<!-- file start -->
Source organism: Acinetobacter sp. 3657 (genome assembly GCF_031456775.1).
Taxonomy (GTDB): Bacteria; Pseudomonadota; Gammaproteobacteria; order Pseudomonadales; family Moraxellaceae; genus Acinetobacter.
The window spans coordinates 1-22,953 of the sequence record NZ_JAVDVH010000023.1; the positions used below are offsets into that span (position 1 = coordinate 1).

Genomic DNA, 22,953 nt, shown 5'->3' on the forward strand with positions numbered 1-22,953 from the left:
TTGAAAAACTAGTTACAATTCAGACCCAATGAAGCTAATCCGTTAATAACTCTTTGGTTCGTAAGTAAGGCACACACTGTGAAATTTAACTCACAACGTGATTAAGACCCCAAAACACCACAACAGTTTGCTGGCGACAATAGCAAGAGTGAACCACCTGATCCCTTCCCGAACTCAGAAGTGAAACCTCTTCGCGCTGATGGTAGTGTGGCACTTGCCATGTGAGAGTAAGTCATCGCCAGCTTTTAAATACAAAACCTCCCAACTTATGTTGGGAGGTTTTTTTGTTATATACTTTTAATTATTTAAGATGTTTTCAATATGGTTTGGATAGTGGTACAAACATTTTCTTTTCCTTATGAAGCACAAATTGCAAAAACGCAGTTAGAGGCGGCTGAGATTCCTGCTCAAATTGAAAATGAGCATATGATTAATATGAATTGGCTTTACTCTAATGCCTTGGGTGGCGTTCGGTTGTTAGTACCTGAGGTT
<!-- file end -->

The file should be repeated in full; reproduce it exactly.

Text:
Source organism: Acinetobacter sp. 3657 (genome assembly GCF_031456775.1).
Taxonomy (GTDB): Bacteria; Pseudomonadota; Gammaproteobacteria; order Pseudomonadales; family Moraxellaceae; genus Acinetobacter.
The window spans coordinates 1-22,953 of the sequence record NZ_JAVDVH010000023.1; the positions used below are offsets into that span (position 1 = coordinate 1).

Genomic DNA, 22,953 nt, shown 5'->3' on the forward strand with positions numbered 1-22,953 from the left:
TTGAAAAACTAGTTACAATTCAGACCCAATGAAGCTAATCCGTTAATAACTCTTTGGTTCGTAAGTAAGGCACACACTGTGAAATTTAACTCACAACGTGATTAAGACCCCAAAACACCACAACAGTTTGCTGGCGACAATAGCAAGAGTGAACCACCTGATCCCTTCCCGAACTCAGAAGTGAAACCTCTTCGCGCTGATGGTAGTGTGGCACTTGCCATGTGAGAGTAAGTCATCGCCAGCTTTTAAATACAAAACCTCCCAACTTATGTTGGGAGGTTTTTTTGTTATATACTTTTAATTATTTAAGATGTTTTCAATATGGTTTGGATAGTGGTACAAACATTTTCTTTTCCTTATGAAGCACAAATTGCAAAAACGCAGTTAGAGGCGGCTGAGATTCCTGCTCAAATTGAAAATGAGCATATGATTAATATGAATTGGCTTTACTCTAATGCCTTGGGTGGCGTTCGGTTGTTAGTACCTGAGGTT